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China Says It Has Released A Swedish Dissident But No One Can Find Him

Gui Minhai was one of a group of five booksellers and publishers in Hong Kong kidnapped by Chinese agents in 2015.

Posted on October 24, 2017, at 7:50 a.m. ET

Philippe Lopez / AFP / Getty Images

Gui Minhai, shown on the placard on the right, was detained in 2015.

China told Sweden that it had released a book publisher who was imprisoned for two years after he published books about Chinese President Xi Jinping and other top leaders, Swedish officials said on Tuesday.

But soon after the statement by Swedish authorities, Gui Minhai's daughter, Angela Gui, said she had not heard from her father since his supposed release on October 17. Neither had his other friends and family, she said in a statement.

#GuiMinhai has been disappeared again, likely by the Chinese government.

The Chinese-born Swedish publisher was kidnapped by Chinese agents while he was on holiday in Thailand in 2015, and he was set to be released this month. He was one of a group of five booksellers and publishers in Hong Kong who disappeared that year and were later found to have been abducted by Chinese agents in Hong Kong and elsewhere.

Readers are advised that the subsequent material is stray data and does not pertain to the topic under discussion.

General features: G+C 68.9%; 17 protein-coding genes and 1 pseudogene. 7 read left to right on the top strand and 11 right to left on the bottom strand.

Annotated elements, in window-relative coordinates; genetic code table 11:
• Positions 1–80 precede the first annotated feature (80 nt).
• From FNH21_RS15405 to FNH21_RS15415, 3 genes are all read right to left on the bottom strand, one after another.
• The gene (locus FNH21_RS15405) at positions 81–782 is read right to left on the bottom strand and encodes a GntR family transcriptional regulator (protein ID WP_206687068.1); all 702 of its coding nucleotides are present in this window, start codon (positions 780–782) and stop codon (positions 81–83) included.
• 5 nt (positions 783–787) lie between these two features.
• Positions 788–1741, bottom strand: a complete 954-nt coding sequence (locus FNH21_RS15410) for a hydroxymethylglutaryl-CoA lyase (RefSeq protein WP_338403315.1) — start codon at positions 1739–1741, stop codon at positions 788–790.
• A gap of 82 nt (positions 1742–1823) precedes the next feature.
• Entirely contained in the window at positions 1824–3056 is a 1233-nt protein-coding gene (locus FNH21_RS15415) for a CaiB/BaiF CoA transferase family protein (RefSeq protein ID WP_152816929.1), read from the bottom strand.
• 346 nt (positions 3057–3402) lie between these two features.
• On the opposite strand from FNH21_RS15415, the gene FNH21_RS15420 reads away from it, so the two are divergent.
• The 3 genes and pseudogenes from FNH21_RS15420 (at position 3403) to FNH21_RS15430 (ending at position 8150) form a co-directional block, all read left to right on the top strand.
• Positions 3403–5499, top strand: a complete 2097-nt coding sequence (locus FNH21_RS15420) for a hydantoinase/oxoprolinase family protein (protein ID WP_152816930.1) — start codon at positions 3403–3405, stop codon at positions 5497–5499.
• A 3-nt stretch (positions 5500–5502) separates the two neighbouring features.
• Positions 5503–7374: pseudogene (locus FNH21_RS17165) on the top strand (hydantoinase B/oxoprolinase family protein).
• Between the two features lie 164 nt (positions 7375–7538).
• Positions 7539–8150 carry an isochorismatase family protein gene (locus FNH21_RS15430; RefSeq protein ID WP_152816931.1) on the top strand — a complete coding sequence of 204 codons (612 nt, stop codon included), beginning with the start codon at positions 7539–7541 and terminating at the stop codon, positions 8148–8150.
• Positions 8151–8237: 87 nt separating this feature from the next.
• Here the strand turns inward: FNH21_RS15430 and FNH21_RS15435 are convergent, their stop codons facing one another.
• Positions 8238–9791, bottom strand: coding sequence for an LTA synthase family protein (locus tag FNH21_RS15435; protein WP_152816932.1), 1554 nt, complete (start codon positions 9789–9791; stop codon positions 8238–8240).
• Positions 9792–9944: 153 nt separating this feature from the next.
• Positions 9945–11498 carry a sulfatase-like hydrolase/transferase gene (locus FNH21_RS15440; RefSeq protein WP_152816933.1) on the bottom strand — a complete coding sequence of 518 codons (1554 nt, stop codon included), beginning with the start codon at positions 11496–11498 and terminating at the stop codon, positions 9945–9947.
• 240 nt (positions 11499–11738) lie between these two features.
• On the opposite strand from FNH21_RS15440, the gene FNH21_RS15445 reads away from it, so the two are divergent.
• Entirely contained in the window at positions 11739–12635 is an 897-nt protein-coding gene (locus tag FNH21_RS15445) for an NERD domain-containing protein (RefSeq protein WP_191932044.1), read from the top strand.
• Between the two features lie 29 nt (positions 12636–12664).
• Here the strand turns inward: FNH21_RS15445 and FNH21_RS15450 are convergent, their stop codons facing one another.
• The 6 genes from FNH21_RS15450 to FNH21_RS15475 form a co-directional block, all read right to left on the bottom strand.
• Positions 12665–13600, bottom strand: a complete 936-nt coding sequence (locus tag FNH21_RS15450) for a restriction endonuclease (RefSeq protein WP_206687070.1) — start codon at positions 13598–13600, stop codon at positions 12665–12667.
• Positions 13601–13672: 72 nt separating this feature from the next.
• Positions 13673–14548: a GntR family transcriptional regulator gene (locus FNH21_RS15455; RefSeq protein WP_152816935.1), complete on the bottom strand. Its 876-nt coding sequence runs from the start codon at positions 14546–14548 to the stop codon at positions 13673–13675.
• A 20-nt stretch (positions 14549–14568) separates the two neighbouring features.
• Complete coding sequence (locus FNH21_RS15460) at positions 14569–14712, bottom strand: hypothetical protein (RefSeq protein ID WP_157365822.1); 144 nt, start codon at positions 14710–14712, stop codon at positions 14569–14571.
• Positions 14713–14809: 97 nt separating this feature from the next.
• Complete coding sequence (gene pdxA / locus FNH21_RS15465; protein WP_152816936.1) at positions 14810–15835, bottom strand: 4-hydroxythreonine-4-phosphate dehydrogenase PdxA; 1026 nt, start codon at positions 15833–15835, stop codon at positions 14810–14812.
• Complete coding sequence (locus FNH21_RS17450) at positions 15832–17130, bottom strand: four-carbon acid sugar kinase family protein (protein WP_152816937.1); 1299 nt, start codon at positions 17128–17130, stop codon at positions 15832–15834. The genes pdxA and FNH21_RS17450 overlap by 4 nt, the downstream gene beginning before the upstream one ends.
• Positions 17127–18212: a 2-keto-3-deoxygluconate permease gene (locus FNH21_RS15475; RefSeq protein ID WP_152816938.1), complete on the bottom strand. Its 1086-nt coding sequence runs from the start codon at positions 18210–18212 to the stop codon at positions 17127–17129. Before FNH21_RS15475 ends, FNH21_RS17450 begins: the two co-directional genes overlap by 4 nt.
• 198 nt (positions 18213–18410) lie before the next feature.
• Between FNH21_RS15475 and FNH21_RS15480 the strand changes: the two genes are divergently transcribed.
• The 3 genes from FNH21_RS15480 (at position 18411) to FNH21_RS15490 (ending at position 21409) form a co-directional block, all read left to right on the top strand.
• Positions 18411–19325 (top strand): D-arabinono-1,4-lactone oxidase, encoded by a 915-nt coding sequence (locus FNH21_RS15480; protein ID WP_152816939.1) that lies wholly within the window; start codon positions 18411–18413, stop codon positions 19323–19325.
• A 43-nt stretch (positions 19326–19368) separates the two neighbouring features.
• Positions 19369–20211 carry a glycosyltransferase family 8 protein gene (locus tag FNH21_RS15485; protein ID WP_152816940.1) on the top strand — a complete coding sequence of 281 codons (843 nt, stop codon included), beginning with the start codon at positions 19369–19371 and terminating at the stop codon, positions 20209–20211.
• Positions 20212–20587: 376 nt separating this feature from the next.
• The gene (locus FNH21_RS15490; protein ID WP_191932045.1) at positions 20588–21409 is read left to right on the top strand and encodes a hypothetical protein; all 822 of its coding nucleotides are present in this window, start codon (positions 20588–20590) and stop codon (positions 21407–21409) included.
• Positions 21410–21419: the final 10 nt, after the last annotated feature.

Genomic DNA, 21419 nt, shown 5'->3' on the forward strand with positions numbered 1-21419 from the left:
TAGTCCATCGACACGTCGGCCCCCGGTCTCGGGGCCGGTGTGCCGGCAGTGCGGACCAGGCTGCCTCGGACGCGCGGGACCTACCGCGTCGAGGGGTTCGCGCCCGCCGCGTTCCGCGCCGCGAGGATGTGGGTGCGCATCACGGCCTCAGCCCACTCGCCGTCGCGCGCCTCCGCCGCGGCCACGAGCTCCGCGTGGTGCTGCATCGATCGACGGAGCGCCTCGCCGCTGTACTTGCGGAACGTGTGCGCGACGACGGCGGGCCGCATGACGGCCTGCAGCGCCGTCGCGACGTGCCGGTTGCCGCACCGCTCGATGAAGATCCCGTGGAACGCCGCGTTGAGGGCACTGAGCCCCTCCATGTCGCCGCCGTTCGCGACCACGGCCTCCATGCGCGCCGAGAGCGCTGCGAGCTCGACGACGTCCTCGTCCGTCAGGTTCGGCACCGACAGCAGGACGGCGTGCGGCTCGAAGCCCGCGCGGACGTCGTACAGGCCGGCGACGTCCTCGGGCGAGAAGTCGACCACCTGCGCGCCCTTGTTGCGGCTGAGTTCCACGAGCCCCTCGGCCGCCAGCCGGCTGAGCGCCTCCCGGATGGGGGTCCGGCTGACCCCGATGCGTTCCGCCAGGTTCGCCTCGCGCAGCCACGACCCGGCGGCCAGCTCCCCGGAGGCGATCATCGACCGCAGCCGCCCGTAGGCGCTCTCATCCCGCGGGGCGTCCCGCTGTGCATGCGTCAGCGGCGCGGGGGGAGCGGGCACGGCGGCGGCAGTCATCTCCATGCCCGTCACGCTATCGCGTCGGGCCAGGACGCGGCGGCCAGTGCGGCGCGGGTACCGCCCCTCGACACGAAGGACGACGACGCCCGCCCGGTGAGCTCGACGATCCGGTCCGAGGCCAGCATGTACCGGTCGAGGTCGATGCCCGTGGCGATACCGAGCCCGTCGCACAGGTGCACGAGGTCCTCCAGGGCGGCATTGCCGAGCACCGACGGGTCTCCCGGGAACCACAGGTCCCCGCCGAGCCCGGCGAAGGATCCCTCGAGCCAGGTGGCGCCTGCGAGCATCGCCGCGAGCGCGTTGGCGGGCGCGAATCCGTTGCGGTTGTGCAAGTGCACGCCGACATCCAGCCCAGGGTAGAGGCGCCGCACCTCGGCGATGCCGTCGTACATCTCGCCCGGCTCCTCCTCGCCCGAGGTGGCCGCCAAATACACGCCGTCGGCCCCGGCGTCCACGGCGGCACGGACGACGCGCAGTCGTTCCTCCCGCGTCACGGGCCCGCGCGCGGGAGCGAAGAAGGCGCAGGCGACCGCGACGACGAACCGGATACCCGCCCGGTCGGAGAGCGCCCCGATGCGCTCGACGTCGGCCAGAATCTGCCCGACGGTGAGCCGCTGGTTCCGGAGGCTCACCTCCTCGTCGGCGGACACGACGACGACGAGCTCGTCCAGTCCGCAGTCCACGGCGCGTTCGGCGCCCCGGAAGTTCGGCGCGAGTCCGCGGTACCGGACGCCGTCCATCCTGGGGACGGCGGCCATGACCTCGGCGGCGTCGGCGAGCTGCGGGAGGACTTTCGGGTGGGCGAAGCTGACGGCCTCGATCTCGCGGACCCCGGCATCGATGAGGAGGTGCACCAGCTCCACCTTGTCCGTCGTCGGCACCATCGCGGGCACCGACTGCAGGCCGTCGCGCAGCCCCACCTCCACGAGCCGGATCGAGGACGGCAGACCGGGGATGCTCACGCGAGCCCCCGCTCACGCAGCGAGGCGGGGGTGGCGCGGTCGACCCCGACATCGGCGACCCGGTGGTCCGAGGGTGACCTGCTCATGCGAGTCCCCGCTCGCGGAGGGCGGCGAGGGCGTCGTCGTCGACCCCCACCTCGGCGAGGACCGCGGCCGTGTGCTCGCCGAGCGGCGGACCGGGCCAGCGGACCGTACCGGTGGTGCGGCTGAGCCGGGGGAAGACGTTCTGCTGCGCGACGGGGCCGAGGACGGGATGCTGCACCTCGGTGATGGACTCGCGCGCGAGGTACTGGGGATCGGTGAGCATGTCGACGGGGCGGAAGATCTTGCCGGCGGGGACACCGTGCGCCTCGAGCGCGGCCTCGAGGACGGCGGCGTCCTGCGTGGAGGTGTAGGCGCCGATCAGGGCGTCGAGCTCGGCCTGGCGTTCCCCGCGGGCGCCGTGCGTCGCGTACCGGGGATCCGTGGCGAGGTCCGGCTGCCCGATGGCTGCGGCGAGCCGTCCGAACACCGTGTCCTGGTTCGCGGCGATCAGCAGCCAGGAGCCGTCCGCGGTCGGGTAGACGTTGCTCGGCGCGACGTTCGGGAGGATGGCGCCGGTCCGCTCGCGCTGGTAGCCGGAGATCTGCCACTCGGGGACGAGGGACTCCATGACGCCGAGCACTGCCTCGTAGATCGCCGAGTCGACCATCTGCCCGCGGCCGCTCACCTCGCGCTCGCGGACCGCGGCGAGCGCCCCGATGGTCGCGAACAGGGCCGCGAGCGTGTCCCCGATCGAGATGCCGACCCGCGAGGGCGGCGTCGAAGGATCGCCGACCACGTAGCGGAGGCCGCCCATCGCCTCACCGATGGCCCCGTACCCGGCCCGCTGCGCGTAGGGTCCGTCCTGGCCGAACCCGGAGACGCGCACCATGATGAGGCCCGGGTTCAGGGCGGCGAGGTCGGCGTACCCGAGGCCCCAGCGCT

Angela Gui added that someone claiming to be Gui Minhai had phoned the Swedish Consulate General in Shanghai, speaking Swedish, saying he was going to spend time with his ailing mother. Angela noted her grandmother is not sick and had not heard from her son either.

Margot Wallström, the Swedish foreign minister, said she was "seeking further clarification" about Gui Minhai.

Welcoming official Chinese information about release of Swe citizen Gui Minhai. Still occupied w the matter & seeking further clarification.

The questions about Gui Minhai's whereabouts are highly unusual, even by the standards of China, which regularly jails political dissidents and cuts them off from contact with the outside world. The disappearances of the booksellers attracted widespread international condemnation in 2015 because many were abducted while outside mainland China, suggesting that Chinese agents felt free to go after dissidents in Hong Kong and Thailand.

Months after his disappearance, Gui Minhai appeared on state broadcaster China Central Television saying he had turned himself in of his own accord over a traffic violation that supposedly took place more than a decade ago. He was never formally charged or prosecuted.

View this video on YouTube

"This week I have slept with my phone on my pillow waiting for my father to call," Angela Gui wrote in her statement. "I will continue to do so until he does."

Here it is for those of you who have not seen it. This is all I know.

A BuzzFeed News investigation, in partnership with the International Consortium of Investigative Journalists, based on thousands of documents the government didn't want you to see.